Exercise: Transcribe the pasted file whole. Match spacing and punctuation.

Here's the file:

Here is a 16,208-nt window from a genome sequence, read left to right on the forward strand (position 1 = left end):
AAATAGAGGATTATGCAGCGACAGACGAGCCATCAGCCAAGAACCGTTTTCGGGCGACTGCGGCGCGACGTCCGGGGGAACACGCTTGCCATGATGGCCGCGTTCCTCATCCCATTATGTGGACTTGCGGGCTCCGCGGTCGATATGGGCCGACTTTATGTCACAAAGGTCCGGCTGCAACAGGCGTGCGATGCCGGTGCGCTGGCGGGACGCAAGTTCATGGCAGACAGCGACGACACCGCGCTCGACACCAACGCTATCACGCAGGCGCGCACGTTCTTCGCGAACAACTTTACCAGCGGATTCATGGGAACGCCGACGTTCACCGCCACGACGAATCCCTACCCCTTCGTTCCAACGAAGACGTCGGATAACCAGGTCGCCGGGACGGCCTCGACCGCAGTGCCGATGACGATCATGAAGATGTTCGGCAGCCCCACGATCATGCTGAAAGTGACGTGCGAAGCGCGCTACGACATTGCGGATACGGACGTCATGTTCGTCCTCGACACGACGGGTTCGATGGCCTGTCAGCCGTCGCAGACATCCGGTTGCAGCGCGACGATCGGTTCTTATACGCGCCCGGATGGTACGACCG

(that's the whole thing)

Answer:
Here is a 16,208-nt window from a genome sequence, read left to right on the forward strand (position 1 = left end):
AAATAGAGGATTATGCAGCGACAGACGAGCCATCAGCCAAGAACCGTTTTCGGGCGACTGCGGCGCGACGTCCGGGGGAACACGCTTGCCATGATGGCCGCGTTCCTCATCCCATTATGTGGACTTGCGGGCTCCGCGGTCGATATGGGCCGACTTTATGTCACAAAGGTCCGGCTGCAACAGGCGTGCGATGCCGGTGCGCTGGCGGGACGCAAGTTCATGGCAGACAGCGACGACACCGCGCTCGACACCAACGCTATCACGCAGGCGCGCACGTTCTTCGCGAACAACTTTACCAGCGGATTCATGGGAACGCCGACGTTCACCGCCACGACGAATCCCTACCCCTTCGTTCCAACGAAGACGTCGGATAACCAGGTCGCCGGGACGGCCTCGACCGCAGTGCCGATGACGATCATGAAGATGTTCGGCAGCCCCACGATCATGCTGAAAGTGACGTGCGAAGCGCGCTACGACATTGCGGATACGGACGTCATGTTCGTCCTCGACACGACGGGTTCGATGGCCTGTCAGCCGTCGCAGACATCCGGTTGCAGCGCGACGATCGGTTCTTATACGCGCCCGGATGGTACGACCG